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Remember the ‘Biden bribe’ allegation? DOJ now says it was made up.

At the beginning of May, Rep. James Comer (R-Ky.) and Sen. Chuck Grassley (R-Iowa) sent a letter to the Justice Department making a stunning accusation: Evidence existed of “an alleged criminal scheme involving then-Vice President Biden and a foreign national relating to the exchange of money for policy decisions.” The letter called on Attorney General Merrick Garland to make the “verifiable, valuable” evidence public.

For several months, Comer in particular publicly pushed for the release of an FBI interview form documenting the allegation — an allegation provided to the bureau by an informant who claimed to have been told about the bribe by a Ukrainian businessman. Grassley slowly leaked out new details from the interview document, such as a claim that there might be telephone recordings of the parties involved in the alleged bribe, including President Biden and his son, Hunter Biden. Eventually, Grassley released the whole document.

As it turns out, the Justice Department was working on the verifiability of the allegation. On Thursday, it unsealed an indictment: The informant who alleged that he’d been told about the bribe had allegedly made the whole thing up.

At the outset, the indictment summarizes the actions of the FBI informant, a man named Alexander Smirnov. Smirnov, it alleges, “transformed his routine and unextraordinary business contacts with Burisma in 2017 and later into bribery allegations against [Joe Biden], the presumptive nominee of one of the two major political parties for President, after expressing bias against [Biden] and his candidacy.”

Burisma, as you may know, is the firm that employed Hunter Biden as a board member, leading to a truly staggering array of political problems for his father. Smirnov claimed to have spoken with Burisma founder Mykola Zlochevsky and been told about multimillion-dollar bribes that Zlochevsky had made to both Bidens. Even before the indictment, this was dubious, in part because Zlochevsky had, at another point in time, told an ally of Rudy Giuliani’s that he’d never been in contact with Joe Biden.

The indictment walks through Smirnov’s communications with his FBI handler. In May 2020, Smirnov suggested to his handler that Biden would be “going to jail” over the leak of phone calls between Biden and former Ukraine president Petro Poroshenko — a leak that originated with a Ukrainian lawmaker who had provided information to Giuliani and was later sanctioned by the Trump administration as a Russian agent. Smirnov then said that the information about a bribe to Biden would “soon be in the news” and that he would try to prove it.

Giuliani’s slapdash efforts to dig up dirt on Biden in Ukraine had led then-Attorney General William P. Barr to set up a process for assessing such allegations based out of the FBI field office in Pittsburgh. In June 2020, that office contacted Smirnov about a reference he’d made in 2017 to Hunter Biden.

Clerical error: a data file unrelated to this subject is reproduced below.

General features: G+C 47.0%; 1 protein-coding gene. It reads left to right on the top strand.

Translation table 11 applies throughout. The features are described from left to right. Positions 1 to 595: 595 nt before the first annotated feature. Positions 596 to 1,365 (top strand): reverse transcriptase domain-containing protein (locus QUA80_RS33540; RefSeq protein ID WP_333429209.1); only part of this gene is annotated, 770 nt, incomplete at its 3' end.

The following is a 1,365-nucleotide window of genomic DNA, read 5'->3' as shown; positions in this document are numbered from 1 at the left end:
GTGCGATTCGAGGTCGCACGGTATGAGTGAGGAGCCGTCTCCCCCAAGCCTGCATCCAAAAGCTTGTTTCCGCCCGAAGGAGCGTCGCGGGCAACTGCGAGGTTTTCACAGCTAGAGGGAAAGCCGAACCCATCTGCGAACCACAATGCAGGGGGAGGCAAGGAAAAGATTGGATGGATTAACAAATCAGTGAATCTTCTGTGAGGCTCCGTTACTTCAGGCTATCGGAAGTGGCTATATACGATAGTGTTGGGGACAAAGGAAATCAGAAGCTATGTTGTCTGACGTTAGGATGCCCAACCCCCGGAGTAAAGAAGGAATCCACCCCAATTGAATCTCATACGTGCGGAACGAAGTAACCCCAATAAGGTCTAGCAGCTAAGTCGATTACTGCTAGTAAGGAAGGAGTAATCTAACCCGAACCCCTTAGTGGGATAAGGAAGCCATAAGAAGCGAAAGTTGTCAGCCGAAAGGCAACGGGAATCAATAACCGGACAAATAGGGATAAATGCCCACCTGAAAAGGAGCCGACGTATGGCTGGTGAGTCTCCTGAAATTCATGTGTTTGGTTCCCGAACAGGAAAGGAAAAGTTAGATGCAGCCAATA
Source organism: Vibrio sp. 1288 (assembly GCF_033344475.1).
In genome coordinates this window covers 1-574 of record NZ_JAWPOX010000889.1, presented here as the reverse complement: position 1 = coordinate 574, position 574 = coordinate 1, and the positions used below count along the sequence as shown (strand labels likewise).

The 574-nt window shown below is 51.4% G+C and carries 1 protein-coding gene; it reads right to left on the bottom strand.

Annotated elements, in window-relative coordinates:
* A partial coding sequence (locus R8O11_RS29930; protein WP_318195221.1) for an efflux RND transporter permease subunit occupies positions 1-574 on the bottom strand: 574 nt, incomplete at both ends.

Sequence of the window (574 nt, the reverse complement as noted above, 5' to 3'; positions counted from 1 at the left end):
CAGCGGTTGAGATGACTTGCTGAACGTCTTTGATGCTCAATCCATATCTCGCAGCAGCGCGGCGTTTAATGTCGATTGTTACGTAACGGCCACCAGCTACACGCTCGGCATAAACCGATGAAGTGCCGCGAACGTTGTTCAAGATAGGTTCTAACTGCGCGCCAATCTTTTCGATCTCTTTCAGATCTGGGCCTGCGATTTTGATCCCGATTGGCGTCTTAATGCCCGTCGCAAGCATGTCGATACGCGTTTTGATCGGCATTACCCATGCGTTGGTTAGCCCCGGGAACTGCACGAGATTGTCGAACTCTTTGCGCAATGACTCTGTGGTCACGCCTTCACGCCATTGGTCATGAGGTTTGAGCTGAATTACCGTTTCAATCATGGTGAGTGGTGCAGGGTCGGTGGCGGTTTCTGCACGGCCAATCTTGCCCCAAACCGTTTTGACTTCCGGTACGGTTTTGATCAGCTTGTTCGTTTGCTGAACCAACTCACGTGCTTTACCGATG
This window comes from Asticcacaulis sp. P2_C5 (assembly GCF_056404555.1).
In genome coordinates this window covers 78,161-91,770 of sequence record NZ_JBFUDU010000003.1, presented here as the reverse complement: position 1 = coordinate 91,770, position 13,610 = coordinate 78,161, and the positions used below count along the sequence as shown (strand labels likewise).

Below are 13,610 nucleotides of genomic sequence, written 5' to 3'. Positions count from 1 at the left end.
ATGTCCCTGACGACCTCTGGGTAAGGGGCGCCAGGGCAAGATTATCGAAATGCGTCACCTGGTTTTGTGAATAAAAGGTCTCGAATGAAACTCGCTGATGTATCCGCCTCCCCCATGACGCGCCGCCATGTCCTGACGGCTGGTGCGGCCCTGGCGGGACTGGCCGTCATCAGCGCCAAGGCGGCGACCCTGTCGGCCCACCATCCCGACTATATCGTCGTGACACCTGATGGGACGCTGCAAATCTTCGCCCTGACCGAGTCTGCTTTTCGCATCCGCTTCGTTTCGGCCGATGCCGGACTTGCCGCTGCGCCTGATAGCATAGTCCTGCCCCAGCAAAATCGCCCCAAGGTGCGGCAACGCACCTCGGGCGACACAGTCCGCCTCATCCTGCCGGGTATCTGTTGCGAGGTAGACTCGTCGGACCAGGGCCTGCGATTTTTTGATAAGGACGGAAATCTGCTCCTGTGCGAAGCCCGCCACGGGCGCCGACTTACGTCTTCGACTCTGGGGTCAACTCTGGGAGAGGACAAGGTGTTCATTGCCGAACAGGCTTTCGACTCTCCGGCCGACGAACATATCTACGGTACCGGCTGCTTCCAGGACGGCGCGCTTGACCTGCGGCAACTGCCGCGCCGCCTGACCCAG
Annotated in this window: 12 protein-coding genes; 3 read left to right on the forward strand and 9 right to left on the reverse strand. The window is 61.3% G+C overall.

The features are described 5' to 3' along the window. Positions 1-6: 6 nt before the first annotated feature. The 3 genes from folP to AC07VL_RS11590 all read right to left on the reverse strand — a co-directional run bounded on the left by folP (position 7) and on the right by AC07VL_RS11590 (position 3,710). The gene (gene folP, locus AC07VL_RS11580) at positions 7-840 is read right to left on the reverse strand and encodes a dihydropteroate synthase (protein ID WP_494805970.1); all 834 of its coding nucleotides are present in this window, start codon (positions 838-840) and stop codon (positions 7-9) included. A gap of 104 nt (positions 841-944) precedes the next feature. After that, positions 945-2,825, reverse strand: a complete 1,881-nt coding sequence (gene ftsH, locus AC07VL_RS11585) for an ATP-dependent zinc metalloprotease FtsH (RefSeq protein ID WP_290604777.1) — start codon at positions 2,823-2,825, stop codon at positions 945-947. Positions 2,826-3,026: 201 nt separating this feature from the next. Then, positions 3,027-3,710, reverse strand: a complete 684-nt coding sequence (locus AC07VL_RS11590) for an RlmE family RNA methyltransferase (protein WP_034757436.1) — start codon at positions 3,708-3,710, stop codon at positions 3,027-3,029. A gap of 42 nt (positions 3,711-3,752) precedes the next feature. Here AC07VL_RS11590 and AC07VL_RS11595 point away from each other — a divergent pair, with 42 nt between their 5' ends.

It was at this point, the indictment alleges, that Smirnov described conversations with Burisma executives during the Obama administration. During a 2016 meeting in Austria, Smirnov claimed, he’d been told by Zlochevsky about the alleged bribe.

But the indictment shows evidence that Smirnov couldn’t have had that conversation with Zlochevsky then. In fact, it alleges, Smirnov “met with officials from Burisma for the first time in 2017, after [Biden] left office in January 2017.” It documents how Smirnov informed his FBI handler about his initial contacts with the company’s executives after that point.

“The Defendant’s story to the FBI was a fabrication,” it alleges, “an amalgam of otherwise unremarkable business meetings and contacts that had actually occurred but at a later date than he claimed and for the purpose of pitching Burisma on the Defendant’s services and products, not for discussing bribes to Public Official 1 when he was in office.”

Again, there is no evidence to suggest that the bribery allegation was legitimate. The indictment is an unproven allegation, but it is much more robust in detailing how Smirnov invented the bribe than was his original allegation of a bribe.

Nor did Comer and Grassley ever generate any evidence to substantiate the bribe allegation. Instead, Comer spent his time trying to get the interview memorandum including the allegation released to the public — over the FBI’s objections, rooted in part on the fact that the claim hadn’t been verified.

It is hard to overstate how much energy Republicans and their allies in the right-wing media invested in the idea that this was credible. When he announced the launch of an impeachment probe of Biden in September, then-House Speaker Kevin McCarthy (R-Calif.) invoked the Smirnov allegation.

“Even a trusted FBI informant has alleged a bribe to the Biden family,” McCarthy said, suggesting that this demanded an investigation.

Fox News has mentioned Biden in the context of “bribe” or “bribery” more than 2,600 times over the past 12 months. A Media Matters review of host Sean Hannity’s efforts to bolster the Republican impeachment effort tallied at least 85 segments focused on the allegation and the FBI form that documented it — despite the complete dearth of evidence supporting the idea.

On Sept. 7, Comer was asked by a Fox Business host about the lack of movement on the bribery allegation. Comer suggested there had been a “coverup” by the government.

It appears that Comer was wrong.

This post appeared first on The Washington Post

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